Marie Bels (Brussels, Bonn): Contemporary Courthouses. Architectural images and spatial representations of Justice


In the last twenty years, a few courthouse competitions have completely unsettled the traditional architectural representation of justice, such as it appears in the palace with colonnade and pediment, the classical Temple of Justice. Designed by the most famous architects, some of these new judicial buildings are very spectacular, by their forms, volumes and materials, in such a way that they become a new presence in the city, featuring their technical nature in the urban space. Is that a sign of significant changes of the place and the role of the judicial institution in our hypermodern societies? Or a consequence of the functional requirements of performance and productivity, which the institution is now facing?

Beyond the work of design teams, these public architectures are the product of a social culture. Looking at drawings, plans and views, we will try to understand how the architects have answered to the complex and paradoxical demand of judiciary and politicians: conciliate efficiency and security with visibility and monumentality, and, furthermore, invent an aesthetic language that might be “read” by the largest public, in a multicultural and global context.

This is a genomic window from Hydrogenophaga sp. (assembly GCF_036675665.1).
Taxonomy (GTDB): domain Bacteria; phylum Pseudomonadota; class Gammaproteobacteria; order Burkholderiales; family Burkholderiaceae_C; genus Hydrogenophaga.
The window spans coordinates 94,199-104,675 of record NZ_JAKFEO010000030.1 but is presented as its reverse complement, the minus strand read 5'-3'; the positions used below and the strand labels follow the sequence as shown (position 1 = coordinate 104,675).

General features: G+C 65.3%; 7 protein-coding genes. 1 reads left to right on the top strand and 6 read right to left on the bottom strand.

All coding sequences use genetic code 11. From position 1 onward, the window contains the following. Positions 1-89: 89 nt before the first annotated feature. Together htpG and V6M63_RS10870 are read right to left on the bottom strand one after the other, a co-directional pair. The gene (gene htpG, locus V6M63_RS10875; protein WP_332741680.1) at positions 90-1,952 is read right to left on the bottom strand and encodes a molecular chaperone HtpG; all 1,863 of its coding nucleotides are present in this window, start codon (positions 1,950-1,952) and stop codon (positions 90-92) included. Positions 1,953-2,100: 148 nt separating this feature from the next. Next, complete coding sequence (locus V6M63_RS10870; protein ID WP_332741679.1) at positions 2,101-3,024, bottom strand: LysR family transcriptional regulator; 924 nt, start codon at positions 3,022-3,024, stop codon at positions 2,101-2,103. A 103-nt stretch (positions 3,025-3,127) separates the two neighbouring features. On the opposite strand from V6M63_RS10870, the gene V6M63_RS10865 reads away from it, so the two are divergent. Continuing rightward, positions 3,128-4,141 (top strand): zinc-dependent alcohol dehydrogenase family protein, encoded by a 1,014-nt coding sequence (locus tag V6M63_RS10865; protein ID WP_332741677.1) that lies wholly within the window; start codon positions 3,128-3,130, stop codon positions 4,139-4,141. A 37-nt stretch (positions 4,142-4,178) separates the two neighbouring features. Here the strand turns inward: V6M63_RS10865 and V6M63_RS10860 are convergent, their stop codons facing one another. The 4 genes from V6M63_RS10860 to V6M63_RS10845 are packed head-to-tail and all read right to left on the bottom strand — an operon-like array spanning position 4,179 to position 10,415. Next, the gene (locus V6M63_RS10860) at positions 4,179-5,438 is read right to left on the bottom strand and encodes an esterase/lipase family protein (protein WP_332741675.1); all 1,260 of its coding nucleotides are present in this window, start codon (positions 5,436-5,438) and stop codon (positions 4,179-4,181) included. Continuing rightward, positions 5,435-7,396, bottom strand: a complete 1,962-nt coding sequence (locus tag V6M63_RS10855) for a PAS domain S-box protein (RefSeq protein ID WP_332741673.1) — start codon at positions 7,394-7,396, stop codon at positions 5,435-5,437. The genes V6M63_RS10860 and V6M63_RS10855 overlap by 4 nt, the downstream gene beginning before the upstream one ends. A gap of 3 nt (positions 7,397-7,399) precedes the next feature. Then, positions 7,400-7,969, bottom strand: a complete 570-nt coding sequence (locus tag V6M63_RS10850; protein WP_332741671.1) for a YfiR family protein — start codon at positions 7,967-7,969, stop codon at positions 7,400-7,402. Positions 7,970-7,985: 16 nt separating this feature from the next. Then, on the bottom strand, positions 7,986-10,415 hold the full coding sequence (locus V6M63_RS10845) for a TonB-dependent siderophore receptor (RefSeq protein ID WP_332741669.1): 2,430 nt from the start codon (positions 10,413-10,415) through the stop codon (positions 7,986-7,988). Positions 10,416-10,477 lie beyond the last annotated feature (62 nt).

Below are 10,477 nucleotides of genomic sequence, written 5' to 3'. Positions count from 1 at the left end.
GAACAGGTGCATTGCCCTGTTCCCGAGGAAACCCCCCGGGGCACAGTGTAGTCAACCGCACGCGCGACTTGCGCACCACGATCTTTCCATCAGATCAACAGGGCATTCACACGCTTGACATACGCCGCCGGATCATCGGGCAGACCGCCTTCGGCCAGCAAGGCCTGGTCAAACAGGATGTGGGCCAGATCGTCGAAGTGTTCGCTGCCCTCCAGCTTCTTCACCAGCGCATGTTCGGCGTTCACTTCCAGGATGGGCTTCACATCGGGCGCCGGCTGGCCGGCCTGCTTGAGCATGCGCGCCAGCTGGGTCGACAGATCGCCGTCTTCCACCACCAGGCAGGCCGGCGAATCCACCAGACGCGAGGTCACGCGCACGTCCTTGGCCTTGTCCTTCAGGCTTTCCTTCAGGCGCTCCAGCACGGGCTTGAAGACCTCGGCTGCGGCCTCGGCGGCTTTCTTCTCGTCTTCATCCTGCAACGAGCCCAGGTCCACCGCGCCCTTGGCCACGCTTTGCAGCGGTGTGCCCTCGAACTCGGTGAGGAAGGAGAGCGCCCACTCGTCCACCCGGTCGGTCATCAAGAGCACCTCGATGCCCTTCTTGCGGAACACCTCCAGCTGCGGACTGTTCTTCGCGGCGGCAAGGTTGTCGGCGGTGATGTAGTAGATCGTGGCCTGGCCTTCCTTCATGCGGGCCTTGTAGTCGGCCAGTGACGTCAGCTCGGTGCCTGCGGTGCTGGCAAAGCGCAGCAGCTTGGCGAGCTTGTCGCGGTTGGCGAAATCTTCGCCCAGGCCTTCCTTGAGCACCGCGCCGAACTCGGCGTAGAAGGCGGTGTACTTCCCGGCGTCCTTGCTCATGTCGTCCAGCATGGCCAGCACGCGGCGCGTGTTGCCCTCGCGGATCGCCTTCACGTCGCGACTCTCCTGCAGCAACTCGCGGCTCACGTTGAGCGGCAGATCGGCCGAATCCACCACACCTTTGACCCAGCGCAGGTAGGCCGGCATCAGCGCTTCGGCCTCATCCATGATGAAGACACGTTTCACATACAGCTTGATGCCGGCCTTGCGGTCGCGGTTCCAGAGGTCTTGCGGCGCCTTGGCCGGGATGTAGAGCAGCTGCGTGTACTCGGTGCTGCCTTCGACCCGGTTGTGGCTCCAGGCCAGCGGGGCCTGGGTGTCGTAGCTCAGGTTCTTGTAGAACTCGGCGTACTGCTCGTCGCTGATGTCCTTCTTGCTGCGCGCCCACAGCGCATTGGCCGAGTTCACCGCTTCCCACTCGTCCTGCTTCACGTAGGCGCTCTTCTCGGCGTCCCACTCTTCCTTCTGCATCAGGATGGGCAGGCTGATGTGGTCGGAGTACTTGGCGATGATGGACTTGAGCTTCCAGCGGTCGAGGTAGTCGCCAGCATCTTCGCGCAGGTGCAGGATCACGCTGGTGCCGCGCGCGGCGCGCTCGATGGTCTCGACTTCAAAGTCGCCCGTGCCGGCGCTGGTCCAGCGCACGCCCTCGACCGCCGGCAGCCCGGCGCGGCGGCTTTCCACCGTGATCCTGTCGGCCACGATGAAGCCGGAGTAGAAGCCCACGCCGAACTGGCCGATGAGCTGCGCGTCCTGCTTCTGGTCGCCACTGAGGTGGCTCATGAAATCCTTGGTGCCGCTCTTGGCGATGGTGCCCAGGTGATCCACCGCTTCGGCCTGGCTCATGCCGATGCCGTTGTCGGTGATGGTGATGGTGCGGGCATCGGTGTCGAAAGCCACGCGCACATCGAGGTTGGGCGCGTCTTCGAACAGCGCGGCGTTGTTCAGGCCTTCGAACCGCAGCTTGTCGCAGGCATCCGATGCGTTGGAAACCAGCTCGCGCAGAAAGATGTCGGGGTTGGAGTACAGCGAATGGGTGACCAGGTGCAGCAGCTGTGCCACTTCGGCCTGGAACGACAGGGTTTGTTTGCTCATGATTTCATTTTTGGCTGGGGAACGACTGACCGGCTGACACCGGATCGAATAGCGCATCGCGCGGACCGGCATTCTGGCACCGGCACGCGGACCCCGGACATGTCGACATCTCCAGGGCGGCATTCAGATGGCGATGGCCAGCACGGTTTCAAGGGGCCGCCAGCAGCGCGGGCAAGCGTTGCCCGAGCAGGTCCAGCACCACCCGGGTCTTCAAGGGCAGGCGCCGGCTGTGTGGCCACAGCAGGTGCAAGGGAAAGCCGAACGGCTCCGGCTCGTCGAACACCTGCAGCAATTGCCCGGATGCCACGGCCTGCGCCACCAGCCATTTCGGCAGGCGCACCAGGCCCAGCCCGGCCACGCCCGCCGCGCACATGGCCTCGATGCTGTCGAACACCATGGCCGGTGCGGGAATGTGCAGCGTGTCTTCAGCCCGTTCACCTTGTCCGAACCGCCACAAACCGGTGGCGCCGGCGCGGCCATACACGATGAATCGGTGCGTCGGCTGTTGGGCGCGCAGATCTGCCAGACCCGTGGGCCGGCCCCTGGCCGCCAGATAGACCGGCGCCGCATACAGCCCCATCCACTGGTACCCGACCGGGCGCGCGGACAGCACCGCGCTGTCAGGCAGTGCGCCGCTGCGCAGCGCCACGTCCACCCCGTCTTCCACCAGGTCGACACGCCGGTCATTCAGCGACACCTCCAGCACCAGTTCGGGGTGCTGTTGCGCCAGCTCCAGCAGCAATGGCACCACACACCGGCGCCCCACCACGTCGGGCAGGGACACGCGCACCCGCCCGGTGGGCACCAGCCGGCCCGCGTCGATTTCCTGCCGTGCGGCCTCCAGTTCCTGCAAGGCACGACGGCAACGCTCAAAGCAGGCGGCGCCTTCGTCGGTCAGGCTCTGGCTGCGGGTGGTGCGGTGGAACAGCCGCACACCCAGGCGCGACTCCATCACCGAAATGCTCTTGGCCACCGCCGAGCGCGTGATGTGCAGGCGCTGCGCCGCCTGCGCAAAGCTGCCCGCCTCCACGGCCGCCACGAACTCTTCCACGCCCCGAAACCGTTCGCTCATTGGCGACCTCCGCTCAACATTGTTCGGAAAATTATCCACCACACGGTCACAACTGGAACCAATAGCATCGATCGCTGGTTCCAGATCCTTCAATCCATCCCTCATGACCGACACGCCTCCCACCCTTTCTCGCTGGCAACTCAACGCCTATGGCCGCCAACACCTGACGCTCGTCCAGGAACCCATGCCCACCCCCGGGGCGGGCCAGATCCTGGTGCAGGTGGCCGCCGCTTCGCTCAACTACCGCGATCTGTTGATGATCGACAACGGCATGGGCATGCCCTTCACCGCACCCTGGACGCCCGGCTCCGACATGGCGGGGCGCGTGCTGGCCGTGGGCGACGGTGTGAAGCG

Dr. Marie Bels

Curriculum Vitae

Architect and historian of architecture Marie Bels studied in Strasbourg and Venice and holds a doctorate degree in architecture from the École nationale supérieure d’architecture Paris Malaquais / Université Paris Est. Dr. Bels has taught at several architecture schools, inter alia at Paris-Belleville, Paris-Malaquais and Marseille-Luminy. Moreover, she has worked as a translator of architectural theoretical works and as an independent researcher for architects, firms and local communities. Most recently, she held a post-doctoral residency at the Laboratoire d’étude de l’architecture potentielle (LEAP) at the Université de Montréal. Since January 2015, Marie Bels is Fellow at the Käte Hamburger Center for Advanced Study in the Humanities “Law as Culture”.